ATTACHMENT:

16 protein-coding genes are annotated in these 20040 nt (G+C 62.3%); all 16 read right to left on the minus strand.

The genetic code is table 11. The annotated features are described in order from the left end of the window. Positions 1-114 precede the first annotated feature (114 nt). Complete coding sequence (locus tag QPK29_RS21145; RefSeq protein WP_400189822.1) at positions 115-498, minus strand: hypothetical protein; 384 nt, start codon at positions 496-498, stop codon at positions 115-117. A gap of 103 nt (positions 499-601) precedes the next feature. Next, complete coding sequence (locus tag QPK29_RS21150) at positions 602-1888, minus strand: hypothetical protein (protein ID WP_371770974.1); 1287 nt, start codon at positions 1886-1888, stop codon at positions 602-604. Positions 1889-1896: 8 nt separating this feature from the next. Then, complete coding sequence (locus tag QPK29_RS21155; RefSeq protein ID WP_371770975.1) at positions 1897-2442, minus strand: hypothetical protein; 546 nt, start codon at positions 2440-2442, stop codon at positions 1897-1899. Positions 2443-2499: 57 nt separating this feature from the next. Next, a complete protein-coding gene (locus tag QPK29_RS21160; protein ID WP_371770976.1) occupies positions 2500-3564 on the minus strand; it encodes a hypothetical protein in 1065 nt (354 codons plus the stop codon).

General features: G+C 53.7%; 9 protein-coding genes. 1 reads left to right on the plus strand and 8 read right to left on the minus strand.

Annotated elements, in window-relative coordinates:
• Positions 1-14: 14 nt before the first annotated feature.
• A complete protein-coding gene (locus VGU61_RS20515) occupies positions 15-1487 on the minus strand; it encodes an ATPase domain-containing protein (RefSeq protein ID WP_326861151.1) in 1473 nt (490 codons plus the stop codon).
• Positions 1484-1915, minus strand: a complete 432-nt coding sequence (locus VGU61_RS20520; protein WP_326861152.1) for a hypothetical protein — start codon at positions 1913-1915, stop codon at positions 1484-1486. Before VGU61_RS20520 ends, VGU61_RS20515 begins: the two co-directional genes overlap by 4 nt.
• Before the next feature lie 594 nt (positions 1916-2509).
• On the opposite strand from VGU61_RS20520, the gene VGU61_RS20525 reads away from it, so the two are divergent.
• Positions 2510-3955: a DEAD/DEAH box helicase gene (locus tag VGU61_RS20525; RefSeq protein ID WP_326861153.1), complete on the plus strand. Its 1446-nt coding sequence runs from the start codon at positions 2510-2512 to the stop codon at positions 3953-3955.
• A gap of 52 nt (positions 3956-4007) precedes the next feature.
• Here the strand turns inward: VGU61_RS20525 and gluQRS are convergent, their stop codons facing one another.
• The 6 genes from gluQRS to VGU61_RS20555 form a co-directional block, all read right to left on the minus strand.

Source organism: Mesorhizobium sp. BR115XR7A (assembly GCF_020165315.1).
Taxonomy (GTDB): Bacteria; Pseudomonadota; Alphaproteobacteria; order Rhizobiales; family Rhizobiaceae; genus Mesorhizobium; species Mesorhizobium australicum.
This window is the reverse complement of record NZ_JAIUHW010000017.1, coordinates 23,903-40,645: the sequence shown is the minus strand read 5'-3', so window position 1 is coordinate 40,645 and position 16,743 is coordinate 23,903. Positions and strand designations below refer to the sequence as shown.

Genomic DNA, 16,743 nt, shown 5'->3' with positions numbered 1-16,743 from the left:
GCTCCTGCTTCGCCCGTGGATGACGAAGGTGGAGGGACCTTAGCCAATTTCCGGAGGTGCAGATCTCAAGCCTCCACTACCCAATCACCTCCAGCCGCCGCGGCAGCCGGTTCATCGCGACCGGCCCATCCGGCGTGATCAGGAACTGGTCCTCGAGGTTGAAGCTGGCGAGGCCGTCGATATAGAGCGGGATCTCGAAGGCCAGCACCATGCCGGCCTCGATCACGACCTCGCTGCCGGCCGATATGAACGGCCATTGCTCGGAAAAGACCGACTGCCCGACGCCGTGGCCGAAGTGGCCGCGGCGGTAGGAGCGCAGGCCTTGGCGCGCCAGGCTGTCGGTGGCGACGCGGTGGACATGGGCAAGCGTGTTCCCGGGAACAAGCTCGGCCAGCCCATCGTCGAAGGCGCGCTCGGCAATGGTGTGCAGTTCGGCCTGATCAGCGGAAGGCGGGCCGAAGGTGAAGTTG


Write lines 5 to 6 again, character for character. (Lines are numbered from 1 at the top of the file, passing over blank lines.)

• Positions 1-14: 14 nt before the first annotated feature.
• A complete protein-coding gene (locus VGU61_RS20515) occupies positions 15-1487 on the minus strand; it encodes an ATPase domain-containing protein (RefSeq protein ID WP_326861151.1) in 1473 nt (490 codons plus the stop codon).